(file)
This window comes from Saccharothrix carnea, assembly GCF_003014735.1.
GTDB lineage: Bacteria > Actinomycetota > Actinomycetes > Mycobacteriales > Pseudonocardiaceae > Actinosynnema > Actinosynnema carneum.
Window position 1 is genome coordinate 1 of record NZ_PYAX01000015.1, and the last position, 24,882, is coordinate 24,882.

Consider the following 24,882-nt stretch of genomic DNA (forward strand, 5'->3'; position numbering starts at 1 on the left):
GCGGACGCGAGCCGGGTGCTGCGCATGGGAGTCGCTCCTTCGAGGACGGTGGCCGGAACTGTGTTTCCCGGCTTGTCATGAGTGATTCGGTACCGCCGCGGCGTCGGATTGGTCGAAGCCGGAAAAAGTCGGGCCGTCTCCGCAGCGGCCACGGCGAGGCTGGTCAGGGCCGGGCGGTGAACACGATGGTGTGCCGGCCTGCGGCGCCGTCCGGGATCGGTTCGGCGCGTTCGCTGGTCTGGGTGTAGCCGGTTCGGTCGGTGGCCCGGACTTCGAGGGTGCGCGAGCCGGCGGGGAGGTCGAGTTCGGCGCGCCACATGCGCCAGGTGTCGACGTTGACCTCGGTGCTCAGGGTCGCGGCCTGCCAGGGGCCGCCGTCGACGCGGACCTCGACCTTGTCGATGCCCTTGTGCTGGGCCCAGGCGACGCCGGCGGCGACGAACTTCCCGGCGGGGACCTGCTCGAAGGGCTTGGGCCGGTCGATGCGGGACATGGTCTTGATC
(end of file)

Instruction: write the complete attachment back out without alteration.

This window comes from Saccharothrix carnea, assembly GCF_003014735.1.
GTDB lineage: Bacteria > Actinomycetota > Actinomycetes > Mycobacteriales > Pseudonocardiaceae > Actinosynnema > Actinosynnema carneum.
Window position 1 is genome coordinate 1 of record NZ_PYAX01000015.1, and the last position, 24,882, is coordinate 24,882.

Consider the following 24,882-nt stretch of genomic DNA (forward strand, 5'->3'; position numbering starts at 1 on the left):
GCGGACGCGAGCCGGGTGCTGCGCATGGGAGTCGCTCCTTCGAGGACGGTGGCCGGAACTGTGTTTCCCGGCTTGTCATGAGTGATTCGGTACCGCCGCGGCGTCGGATTGGTCGAAGCCGGAAAAAGTCGGGCCGTCTCCGCAGCGGCCACGGCGAGGCTGGTCAGGGCCGGGCGGTGAACACGATGGTGTGCCGGCCTGCGGCGCCGTCCGGGATCGGTTCGGCGCGTTCGCTGGTCTGGGTGTAGCCGGTTCGGTCGGTGGCCCGGACTTCGAGGGTGCGCGAGCCGGCGGGGAGGTCGAGTTCGGCGCGCCACATGCGCCAGGTGTCGACGTTGACCTCGGTGCTCAGGGTCGCGGCCTGCCAGGGGCCGCCGTCGACGCGGACCTCGACCTTGTCGATGCCCTTGTGCTGGGCCCAGGCGACGCCGGCGGCGACGAACTTCCCGGCGGGGACCTGCTCGAAGGGCTTGGGCCGGTCGATGCGGGACATGGTCTTGATC